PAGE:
Electronic health-record developer Allscripts Healthcare Solutions
saw a big increase in first-quarter business bookings; however, those came while revenue and earnings were falling. And CEO Paul Black hinted in a call with analysts that there are financial challenges in a current deal with a Xerox subsidiary, one of Allscripts' biggest clients.
Bookings in the first quarter of 2014 hit $223 million, up 26% compared with the same period last year. Bookings reflect the value of executed contracts for the company's various services. The increase was attributed to new sales of EHR-related
software, revenue-cycle management, population health
management solutions and managed IT service offerings to new and existing clients.
Overall, however, revenue was down $3 million from last year, hitting $345 million in the first quarter. The decline was tied to a major client that moved some services in-house and a drop in hardware revenue, company Chief Financial Officer Richard Poulton said. Net income for the quarter hit $12 million, down from $16.2 million in the same quarter last year.
During the call, attention was called to the company relationship with its client Affiliated Computer Services (ACS), a subsidiary of Xerox. In 2011, ACS signed a $500 million, 10-year agreement with Allscripts to provide hosted IT services for healthcare providers using Allscripts' Sunrise Enterprise suite to support EHRs.
“There are some aspects of that agreement that have challenging economics for us, and so over the longer term, we need to fix that,” Black said during the Thursday call with analysts. “We're very actively discussing with them some alterations to the agreement to allow us to, first and foremost, make sure we can ensure we can deliver a very reliable and consistent level of service to clients.”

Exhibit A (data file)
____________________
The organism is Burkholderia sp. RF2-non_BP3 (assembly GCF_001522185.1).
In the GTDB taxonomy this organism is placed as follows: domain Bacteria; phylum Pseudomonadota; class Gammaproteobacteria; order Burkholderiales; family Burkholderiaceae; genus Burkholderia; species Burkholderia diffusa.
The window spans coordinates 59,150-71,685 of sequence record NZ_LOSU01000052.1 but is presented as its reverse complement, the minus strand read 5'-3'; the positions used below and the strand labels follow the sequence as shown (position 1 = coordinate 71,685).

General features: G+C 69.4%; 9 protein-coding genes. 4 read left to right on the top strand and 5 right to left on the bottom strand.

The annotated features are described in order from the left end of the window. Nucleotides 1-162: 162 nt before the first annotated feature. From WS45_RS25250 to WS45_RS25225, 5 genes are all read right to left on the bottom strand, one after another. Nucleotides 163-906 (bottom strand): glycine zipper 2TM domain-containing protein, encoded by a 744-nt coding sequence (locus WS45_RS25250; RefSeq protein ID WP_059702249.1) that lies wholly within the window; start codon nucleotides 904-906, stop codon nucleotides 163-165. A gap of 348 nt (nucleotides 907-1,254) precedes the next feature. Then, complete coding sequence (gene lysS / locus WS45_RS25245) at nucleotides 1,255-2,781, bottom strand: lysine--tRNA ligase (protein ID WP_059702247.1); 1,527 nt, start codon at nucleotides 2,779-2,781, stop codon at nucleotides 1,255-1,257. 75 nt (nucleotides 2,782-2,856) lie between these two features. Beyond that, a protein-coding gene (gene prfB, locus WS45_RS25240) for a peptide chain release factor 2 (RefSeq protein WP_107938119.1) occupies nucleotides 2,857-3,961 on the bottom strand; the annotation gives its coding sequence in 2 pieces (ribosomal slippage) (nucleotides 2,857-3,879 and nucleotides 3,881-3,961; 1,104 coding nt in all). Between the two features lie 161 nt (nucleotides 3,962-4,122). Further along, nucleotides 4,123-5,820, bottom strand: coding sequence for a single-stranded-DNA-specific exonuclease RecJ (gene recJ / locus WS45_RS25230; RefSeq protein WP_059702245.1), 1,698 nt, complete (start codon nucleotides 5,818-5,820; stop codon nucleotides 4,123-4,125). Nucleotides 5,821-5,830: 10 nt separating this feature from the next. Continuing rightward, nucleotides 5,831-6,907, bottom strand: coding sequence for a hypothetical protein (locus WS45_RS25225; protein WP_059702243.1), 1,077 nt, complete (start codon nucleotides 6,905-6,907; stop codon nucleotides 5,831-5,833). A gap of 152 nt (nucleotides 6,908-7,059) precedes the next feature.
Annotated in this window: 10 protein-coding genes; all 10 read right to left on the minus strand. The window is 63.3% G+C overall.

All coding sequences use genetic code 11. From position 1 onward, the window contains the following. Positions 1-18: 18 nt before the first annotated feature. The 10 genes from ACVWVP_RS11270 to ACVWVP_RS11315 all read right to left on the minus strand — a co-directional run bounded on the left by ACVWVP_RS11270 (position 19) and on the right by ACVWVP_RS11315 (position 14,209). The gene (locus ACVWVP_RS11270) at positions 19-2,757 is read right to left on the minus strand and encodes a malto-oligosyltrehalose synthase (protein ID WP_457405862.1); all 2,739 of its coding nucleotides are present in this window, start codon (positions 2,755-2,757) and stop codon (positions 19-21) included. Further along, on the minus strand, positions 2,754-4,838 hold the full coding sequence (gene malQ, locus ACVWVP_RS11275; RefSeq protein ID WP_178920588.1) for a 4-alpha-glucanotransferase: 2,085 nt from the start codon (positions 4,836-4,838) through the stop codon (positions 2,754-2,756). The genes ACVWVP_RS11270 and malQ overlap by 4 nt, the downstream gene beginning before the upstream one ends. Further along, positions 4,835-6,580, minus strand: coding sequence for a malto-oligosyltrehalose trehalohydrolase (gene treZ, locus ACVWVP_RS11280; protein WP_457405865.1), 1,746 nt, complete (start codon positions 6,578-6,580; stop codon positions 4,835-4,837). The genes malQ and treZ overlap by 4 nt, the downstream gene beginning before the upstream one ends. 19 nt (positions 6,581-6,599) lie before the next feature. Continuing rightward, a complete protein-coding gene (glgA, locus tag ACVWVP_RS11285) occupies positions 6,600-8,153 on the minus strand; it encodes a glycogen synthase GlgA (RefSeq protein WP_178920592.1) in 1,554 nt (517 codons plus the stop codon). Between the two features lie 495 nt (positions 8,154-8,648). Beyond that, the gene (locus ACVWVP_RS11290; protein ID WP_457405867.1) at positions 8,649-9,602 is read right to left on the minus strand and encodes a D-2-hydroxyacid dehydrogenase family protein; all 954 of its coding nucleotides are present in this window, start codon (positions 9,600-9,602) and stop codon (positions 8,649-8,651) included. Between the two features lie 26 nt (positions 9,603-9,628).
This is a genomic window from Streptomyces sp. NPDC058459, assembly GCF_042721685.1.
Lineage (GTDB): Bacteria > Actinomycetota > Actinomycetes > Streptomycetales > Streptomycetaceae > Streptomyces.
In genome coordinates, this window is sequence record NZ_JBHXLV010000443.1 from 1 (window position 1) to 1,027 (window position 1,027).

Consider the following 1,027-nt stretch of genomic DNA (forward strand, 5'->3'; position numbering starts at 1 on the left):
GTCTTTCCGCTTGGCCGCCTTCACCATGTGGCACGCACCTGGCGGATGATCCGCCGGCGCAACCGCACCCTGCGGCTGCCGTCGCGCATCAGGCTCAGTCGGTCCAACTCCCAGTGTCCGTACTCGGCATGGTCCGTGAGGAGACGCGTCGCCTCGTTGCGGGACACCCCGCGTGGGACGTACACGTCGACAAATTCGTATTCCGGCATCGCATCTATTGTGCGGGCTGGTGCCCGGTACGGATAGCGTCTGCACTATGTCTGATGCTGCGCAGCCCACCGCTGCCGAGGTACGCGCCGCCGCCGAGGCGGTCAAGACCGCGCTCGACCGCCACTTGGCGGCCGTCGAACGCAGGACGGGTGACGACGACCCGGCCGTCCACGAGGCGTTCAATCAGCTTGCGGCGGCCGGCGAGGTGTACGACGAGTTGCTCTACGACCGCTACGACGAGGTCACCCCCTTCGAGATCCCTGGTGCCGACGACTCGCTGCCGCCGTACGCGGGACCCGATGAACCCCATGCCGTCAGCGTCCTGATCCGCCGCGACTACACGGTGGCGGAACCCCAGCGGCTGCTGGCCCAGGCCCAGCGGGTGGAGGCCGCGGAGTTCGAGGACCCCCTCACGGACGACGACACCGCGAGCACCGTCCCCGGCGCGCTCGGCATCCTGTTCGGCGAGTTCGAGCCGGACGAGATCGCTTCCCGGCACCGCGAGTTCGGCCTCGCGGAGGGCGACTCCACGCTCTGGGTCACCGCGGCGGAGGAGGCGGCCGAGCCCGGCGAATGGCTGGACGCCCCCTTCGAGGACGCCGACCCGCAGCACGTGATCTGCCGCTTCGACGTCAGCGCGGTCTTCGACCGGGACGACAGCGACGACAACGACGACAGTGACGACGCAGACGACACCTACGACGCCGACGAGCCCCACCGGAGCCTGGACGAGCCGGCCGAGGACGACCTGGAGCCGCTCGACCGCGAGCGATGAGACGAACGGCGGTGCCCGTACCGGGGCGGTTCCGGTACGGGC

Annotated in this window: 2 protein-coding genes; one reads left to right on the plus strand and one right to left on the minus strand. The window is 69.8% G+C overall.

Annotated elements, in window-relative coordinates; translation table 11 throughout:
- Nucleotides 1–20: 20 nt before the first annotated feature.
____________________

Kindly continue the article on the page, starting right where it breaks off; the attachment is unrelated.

When it came to the impact that the Patient Protection and Affordable Care Act
is having on clients, Black noted that clients are capital constrained and are looking for a way to leverage their existing investments. As a result, Allscripts has been offering options such as its Connected Community of Health, dbMotion, FollowMyHealth platforms that combine population health management connectivity and analytics.
“They need to have the capabilities to survey and understand what the populations are and what the conditions that are present in those populations that they are now going at risk for,” Black said. “So their appetite is not one of ripping and replacing systems. Their appetite is to say I'd like to keep what I have if I can and I'd like to go iterate on the layers above and I'd like to go work on the population health management pieces that they need to put in place in order to help them be a relevant player in their marketplace.” Follow Virgil Dickson on Twitter: @MHvdickson